To Net Maximum Impact, Collective Action Is Needed
From Washington Lawyer, February 2016
By Tim Webster
A "collective action problem" is one in which the common good is impeded by disincentives that discourage joint action. The mice, for example, all agree it would be beneficial to tie a bell to the cat's collar, until it comes time for an individual mouse to volunteer for duty. The concept is loosely applicable to the delivery of pro bono legal services. We have one of the best (if not the best) pro bono cultures in the country right here in Washington, D.C. But it is difficult to steer the many individuals and organizations that drive that culture in any unified manner, even though doing so could better prioritize and direct our efforts toward some of the District's most critical needs. But one initiative that is gearing up now might change all that.
In 2013 the D.C. Bar Pro Bono Center and the D.C. Access to Justice Commission convened a diverse coalition of legal services providers to discuss a new approach to harnessing collective resources and working with law firms. One of the greatest challenges for the coalition members' clients emerged as the area of focus: housing. Why housing? Housing is much more than a roof over one's head. Research shows that access to stable housing can promote positive education, employment, and health outcomes for individuals and families, factors that all are directly tied to the ability of D.C. residents to escape poverty (not to mention avoiding homelessness). The focus on housing thus has the potential for many collateral benefits. This and two other facts impacted the group's thinking.
First, housing in the District is unaffordable for many. The cost of living is high to begin with, even excluding housing costs. The District is often ranked in the top five most expensive cities in the country to live in. But housing prices are particularly high. One Bureau of Labor Statistics report found the District to have the highest housing costs in the country. The D.C. government currently owns about 8,000 public housing units and offers more than 10,000 housing choice vouchers. But the centralized waiting list for subsidized housing is closed—and has been closed since 2013—with more than 40,000 families on it. Furthermore, the pool of affordable housing units has been shrinking as well, as gentrification and condominium conversions abound.
Second, about 35,000 eviction cases are filed each year in the Landlord and Tenant Branch of the D.C. Superior Court—colloquially called "eviction court" by some practitioners. Anecdotal evidence suggests that 90 percent to 95 percent of tenants are unrepresented, while about that same percentage of landlords are represented. The stakes are incredibly high for many tenants. An eviction from subsidized housing, for example, can result in the loss of a housing voucher, which can quickly lead to homelessness.
The coalition agreed to coordinate resources to promote pro bono housing representation as an initial project of a broader D.C. Right to Housing Initiative. The initiative's other goals include addressing affordable housing, fair housing, and the shelter system. This project has grown to become a truly collaborative effort across the legal services provider community and boasts as members the Legal Aid Society of the District of Columbia, Bread for the City, the Washington Legal Clinic for the Homeless, Legal Counsel for the Elderly, the Neighborhood Legal Services Program, D.C. Law Students in Court, and the Washington Lawyers' Committee for Civil Rights and Urban Affairs, together with the D.C. Access to Justice Commission and the D.C. Bar Pro Bono Center.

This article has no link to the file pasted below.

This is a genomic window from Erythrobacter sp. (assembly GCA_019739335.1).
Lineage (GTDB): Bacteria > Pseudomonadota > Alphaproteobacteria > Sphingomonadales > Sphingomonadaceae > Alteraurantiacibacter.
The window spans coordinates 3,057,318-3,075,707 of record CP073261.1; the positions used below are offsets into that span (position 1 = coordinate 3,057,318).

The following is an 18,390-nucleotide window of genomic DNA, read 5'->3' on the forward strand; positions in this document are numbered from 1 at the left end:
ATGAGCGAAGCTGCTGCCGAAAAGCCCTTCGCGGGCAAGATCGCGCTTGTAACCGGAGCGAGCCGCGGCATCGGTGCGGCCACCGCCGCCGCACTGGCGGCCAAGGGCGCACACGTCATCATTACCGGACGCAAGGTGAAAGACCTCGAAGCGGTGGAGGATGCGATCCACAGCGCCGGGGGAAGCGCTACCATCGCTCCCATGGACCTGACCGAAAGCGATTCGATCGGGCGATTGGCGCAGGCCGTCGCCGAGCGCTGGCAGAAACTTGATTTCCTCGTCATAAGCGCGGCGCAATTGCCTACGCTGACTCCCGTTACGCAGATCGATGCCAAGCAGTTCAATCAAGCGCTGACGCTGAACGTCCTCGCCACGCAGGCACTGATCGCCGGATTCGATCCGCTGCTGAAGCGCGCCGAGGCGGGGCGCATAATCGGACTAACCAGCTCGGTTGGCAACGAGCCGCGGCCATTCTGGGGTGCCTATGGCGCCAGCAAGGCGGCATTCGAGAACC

Here's how the pro bono tenant representation part of the initiative works. Potential clients who are facing eviction from subsidized housing are offered representation. If the potential client would like an attorney, he or she is referred to one of the law firms participating in the initiative. A number of private firms have made leadership commitments to take cases and have sent lawyers to free training on D.C. housing law. Coalition members also provide subject matter experts as mentors for the firm lawyers who are assigned the cases, given that many of those lawyers have never handled a housing case before. Over time, the firms will work to develop their own internal expert mentors.
The project is not a pronouncement that only pro bono housing representation is valuable. Each year, many individuals, nonprofits, and small businesses depend on an array of critical pro bono services in multiple practice areas. The D.C. Bar Pro Bono Center and its volunteers alone touch the lives of nearly 20,000 D.C. residents each year in substantive areas ranging from bankruptcy to immigration to tax sales, and much of the alphabet in between. Nor is the project meant to suggest that legal services organizations should ignore their own missions to address collective action problems. Rather, it demonstrates that working together occasionally can yield multiplicative results that advance all participants' goals.
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This initiative is more than just a new program to me. It's personal. I've taken the training, which is detailed and substantive, and I have learned about "one-strike" cases, Bell hearings, and the Trans-Lux doctrine. I've also committed to supervising several cases, the first of which has already been resolved favorably for our client. The initiative embodies the best our profession has to offer: expertise plus collective action equals impact. Entrenched problems like housing cannot be solved unless we try new ways to maximize the resources we have. If all our 100,000 members were to participate, we could solve more problems than just housing.
Reach Tim Webster at firstname.lastname@example.org.